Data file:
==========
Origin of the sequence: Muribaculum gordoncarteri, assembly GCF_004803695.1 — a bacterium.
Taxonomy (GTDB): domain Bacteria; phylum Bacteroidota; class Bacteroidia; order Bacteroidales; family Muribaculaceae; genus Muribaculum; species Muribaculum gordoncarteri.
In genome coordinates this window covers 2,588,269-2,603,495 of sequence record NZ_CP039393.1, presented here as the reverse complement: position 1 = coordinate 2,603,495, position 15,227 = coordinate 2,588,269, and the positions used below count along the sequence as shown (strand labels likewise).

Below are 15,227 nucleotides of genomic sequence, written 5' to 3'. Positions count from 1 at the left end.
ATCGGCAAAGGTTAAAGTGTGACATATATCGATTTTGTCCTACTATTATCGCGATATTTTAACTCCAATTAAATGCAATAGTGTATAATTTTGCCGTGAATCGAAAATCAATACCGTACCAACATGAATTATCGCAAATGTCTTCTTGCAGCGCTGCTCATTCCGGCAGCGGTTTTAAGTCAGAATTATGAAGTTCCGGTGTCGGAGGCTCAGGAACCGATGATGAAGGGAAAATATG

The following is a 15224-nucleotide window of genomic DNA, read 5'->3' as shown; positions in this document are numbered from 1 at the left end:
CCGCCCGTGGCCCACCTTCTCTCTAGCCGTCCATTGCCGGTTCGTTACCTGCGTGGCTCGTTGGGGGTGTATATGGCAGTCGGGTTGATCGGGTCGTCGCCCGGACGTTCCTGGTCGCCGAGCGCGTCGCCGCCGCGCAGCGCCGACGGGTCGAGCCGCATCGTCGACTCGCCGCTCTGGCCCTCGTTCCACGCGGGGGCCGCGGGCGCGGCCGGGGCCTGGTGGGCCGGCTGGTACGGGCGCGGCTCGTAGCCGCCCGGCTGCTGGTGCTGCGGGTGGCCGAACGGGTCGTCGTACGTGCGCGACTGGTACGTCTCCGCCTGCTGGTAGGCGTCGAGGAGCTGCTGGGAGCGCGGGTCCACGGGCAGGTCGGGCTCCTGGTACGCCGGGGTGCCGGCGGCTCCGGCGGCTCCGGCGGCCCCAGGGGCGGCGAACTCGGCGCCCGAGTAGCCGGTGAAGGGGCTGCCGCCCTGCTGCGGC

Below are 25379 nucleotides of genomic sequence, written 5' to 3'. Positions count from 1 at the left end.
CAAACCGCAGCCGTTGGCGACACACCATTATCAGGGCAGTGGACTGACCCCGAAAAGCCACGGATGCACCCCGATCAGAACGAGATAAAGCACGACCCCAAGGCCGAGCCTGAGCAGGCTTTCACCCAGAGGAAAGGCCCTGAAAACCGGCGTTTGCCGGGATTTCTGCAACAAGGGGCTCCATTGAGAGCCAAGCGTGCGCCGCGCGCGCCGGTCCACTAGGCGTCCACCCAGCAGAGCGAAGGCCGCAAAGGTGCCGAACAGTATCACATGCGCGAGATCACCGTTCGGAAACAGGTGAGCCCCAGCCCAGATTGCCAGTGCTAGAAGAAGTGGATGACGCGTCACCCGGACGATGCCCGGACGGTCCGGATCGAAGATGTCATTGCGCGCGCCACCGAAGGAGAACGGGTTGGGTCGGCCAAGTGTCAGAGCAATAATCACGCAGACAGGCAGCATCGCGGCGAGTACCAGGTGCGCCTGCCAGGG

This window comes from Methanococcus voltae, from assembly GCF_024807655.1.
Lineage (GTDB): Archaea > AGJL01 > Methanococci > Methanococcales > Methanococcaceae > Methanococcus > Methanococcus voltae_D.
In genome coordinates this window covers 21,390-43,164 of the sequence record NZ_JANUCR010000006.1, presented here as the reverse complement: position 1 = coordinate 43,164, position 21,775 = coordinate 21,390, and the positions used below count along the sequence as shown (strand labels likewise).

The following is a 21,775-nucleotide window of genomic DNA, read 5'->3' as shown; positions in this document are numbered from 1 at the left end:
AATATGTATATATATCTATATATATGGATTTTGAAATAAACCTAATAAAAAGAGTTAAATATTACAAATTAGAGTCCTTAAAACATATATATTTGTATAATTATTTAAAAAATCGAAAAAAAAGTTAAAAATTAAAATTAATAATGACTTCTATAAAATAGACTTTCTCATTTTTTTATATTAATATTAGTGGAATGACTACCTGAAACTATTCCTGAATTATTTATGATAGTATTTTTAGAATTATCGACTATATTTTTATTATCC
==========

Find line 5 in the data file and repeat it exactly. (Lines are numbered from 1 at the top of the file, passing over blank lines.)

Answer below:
ATCGGCAAAGGTTAAAGTGTGACATATATCGATTTTGTCCTACTATTATCGCGATATTTTAACTCCAATTAAATGCAATAGTGTATAATTTTGCCGTGAATCGAAAATCAATACCGTACCAACATGAATTATCGCAAATGTCTTCTTGCAGCGCTGCTCATTCCGGCAGCGGTTTTAAGTCAGAATTATGAAGTTCCGGTGTCGGAGGCTCAGGAACCGATGATGAAGGGAAAATATG